10 Commandments of Staff Engagement

Every team has “rules of engagement” or a “code” to live by. If you’re leading a church staff, you’ve got to have some kind of direction you expect everyone to run in. Here’s ours at Redemption Church Gateway.

Leading Staff

01 / PRIORITIZE YOUR RELATIONSHIP WITH JESUS
Everything in your life and ministry flows out of your relationship with Jesus. This is your top priority, and we must help each other grow as disciples of Jesus.

02 / EQUIP, EQUIP, EQUIP
Develop leaders and prepare the saints to do ministry. When possible, bring people along with whatever you’re doing. Don’t get stuck doing ministry. Equip the saints to do the work of the ministry. If a volunteer can do it, help empower them to win.

03 / IT’S ABOUT PEOPLE, NOT TASKS
The focus of our ministry is helping people grow as disciples. Our systems and tasks should enhance, not distract from, the priority of investing in people.

04 / LEARN CONSTANTLY
Always be reading and listening to things that sharpen you. “A woodcutter never wasted time by sharpening his ax.” Additionally, be teachable and learn from other people, even through criticism.

05 / WORK HARD
“Whatever you do, work heartily, as for the Lord and not for men, knowing that from the Lord you will receive the inheritance as your reward. You are serving the Lord Christ.” (Col 3:23)

06 / CHEAT THE CHURCH, NOT YOUR FAMILY
Jesus died for the church, you don’t have to. He promises to build his church and commands you to shepherd your wife and kids.

07 / BE ON TIME
Help create a culture of punctuality and respect.

08 / CLARIFY THE WIN
Know the vision and purpose of any ministry environment or event, and cast the vision in a clear and compelling way.

09 / LISTEN TO OUTSIDERS
The unchurched never have a voice in the church. Be that voice. We will focus on who we are trying to reach, not who we are trying to keep.

10 / CHOOSE TO TRUST
We will develop a culture of trust, built on these six commitments:

  1. I will believe the best about my fellow staff.
  2. When other people assume the worst about you, I will come to your defense.
  3. If what I experience begins to erode my trust, I will come directly to you to talk about it.
  4. When I am convinced I will not be able to deliver on a promise, I will come to you ahead of time.
  5. When you confront me about the gaps I’ve created, I will tell you the truth.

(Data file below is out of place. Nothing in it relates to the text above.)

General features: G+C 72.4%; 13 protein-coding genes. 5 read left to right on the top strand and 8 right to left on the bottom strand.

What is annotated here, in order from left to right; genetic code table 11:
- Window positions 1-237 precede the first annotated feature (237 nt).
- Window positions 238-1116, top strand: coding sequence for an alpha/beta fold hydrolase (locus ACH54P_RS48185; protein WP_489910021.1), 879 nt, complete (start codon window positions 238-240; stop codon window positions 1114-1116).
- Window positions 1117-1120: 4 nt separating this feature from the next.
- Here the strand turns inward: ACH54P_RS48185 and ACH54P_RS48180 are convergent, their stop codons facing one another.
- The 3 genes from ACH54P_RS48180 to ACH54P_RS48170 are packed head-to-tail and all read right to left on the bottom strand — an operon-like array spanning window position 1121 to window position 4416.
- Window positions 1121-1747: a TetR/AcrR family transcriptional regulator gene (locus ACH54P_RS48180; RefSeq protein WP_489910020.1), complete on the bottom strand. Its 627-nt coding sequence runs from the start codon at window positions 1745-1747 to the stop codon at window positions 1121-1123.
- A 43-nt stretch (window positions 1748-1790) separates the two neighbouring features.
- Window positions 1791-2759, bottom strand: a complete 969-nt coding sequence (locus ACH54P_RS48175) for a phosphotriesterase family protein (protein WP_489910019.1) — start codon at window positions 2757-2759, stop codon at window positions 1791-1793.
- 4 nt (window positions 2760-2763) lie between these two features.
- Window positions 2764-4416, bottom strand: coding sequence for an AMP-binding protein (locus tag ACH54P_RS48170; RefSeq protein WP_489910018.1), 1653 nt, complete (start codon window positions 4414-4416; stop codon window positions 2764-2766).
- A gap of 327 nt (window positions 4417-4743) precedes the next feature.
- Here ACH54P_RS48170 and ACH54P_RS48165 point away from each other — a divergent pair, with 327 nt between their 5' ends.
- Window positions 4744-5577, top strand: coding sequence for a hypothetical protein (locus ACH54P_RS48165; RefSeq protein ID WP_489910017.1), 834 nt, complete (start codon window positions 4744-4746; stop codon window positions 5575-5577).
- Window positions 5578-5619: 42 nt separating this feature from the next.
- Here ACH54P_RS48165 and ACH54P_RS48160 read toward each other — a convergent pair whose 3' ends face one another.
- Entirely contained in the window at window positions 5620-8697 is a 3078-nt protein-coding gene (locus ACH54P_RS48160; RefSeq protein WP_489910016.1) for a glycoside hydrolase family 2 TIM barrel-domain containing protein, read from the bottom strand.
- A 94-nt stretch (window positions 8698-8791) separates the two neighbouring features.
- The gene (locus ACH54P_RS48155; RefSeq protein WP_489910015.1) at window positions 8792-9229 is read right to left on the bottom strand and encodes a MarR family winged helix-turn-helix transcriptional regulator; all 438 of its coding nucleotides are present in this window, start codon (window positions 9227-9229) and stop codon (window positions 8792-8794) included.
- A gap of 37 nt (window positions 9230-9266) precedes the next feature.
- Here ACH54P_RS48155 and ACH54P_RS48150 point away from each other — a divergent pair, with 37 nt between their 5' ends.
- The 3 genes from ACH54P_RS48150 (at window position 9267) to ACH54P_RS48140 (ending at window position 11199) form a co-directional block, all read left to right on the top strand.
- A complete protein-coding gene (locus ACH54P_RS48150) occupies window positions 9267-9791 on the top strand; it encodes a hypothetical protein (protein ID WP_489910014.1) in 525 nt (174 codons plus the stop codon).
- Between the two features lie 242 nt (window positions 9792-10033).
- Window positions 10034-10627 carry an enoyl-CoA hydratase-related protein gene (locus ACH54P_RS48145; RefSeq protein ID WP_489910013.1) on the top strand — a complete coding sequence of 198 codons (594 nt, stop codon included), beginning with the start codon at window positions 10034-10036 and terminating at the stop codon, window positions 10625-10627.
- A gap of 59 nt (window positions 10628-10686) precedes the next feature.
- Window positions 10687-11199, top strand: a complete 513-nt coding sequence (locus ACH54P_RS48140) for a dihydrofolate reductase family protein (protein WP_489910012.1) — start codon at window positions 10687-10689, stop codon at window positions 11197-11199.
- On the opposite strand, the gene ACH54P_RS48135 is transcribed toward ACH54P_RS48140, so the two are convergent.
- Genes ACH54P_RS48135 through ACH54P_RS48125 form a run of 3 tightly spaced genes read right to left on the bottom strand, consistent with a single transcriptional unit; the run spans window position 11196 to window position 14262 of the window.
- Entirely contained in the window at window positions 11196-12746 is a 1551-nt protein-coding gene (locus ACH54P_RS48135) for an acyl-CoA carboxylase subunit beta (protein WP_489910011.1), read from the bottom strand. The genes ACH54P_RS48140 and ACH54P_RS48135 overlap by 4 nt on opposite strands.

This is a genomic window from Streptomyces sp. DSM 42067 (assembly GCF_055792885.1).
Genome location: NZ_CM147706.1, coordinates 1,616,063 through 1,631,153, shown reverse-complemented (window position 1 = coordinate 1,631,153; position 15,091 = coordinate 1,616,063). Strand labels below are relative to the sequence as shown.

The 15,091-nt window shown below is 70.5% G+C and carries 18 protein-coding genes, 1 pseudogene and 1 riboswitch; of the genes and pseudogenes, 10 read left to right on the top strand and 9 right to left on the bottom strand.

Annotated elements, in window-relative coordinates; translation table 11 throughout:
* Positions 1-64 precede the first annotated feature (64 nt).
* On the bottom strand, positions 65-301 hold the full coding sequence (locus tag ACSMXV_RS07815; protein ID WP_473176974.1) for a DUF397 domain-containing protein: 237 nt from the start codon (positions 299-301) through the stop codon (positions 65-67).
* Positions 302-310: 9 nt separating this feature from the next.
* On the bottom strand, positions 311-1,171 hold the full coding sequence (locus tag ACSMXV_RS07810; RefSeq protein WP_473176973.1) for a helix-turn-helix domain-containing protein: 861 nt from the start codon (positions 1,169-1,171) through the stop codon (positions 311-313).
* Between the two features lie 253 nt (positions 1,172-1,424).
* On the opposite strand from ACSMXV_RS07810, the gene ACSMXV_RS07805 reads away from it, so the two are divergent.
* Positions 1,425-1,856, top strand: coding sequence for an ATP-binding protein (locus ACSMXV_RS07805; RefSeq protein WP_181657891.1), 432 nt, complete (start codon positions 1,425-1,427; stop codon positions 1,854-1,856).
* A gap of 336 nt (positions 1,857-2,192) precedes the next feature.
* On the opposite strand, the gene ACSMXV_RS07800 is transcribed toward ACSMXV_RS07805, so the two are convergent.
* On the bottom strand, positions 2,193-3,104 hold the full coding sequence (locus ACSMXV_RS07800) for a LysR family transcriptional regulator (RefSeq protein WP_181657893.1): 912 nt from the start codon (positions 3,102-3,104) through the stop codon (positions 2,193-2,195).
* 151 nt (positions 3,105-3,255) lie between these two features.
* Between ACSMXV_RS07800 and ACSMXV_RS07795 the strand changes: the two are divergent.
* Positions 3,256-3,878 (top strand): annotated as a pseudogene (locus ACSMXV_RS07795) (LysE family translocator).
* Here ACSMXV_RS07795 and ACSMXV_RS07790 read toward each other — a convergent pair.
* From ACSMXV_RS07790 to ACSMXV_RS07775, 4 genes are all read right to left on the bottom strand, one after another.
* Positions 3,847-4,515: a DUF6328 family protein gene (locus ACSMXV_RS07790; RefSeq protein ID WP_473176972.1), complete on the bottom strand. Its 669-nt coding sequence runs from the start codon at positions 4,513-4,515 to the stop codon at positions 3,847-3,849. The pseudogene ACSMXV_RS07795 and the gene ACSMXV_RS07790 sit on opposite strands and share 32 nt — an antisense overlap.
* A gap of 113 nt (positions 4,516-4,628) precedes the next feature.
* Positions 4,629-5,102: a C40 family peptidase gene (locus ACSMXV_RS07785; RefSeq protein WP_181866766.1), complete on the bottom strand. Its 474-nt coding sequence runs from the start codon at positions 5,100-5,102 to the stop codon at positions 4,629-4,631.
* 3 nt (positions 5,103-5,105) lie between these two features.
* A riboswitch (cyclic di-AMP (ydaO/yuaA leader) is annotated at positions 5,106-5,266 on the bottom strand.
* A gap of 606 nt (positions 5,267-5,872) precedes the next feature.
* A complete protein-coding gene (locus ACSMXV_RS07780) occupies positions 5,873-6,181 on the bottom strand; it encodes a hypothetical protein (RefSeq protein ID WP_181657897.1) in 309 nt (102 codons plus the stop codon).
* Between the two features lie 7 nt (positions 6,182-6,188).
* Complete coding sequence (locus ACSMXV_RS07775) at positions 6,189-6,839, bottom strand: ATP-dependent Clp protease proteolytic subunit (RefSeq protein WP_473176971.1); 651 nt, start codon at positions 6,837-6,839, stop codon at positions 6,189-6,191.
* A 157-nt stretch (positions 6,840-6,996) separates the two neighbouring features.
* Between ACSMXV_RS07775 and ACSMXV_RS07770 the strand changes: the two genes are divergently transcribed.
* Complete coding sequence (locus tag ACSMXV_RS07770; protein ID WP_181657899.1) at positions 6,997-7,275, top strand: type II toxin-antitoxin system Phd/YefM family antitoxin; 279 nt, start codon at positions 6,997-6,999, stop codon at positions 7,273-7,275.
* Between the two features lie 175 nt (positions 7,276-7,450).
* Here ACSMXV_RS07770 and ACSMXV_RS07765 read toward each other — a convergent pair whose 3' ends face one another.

6. I will openly share warnings or disagreements when a decision is being considered, but I will champion and defend the decision after it is made.

Questions:

Which of these stands out to you? If you lead others, what are some of the “rules of engagement” you emphasize?

Published by

Luke Simmons

I was born and raised in Denver, CO and lived there through high school. Then I moved to Champaign, IL where I attended the University of Illinois and played on the Fighting Illini baseball team. I was married in December, 2001 to Molly, who I met at the U of I. In June of 2002, we moved to Phoenix and have been here ever since. In July of 2006, we welcomed a baby girl, Abby, into our family.

4 thoughts on “10 Commandments of Staff Engagement”

  1. Luke,

    #10 has been huge for created a healthy environment and building trust.

    #3 is the area that I need to grow in most.

    #9 is the most unique.

    I like the list because there are high standards, yet flexibility, and it’s anchored in a the priority of walking with Jesus.

    Somewhat related to # 8, one question I’ve been thinking about lately is the extent of measurability for some goals, especially goals connected to spiritual growth. Many leadership books talk about how goals need to be “reachable, attainable, and measurable”, but it seems like some things like humility, love, etc. are hard to measure. Do you have any advice on setting goals about those things? Do you ever set goals around those things?

    1. That’s a good question. I’ve had times where I’ve set particular goals around something that’s more qualitative. Things like, “Serve my family in X ways.” But that still doesn’t necessarily measure the heart. Additionally, I think that spiritual growth is usually best measured over time.

      As you’ve been thinking about it, what thoughts do you have?

Leave a Reply

Fill in your details below or click an icon to log in:

WordPress.com Logo

You are commenting using your WordPress.com account. Log Out / Change )

Twitter picture

You are commenting using your Twitter account. Log Out / Change )

Facebook photo

You are commenting using your Facebook account. Log Out / Change )

Google+ photo

You are commenting using your Google+ account. Log Out / Change )

Connecting to %s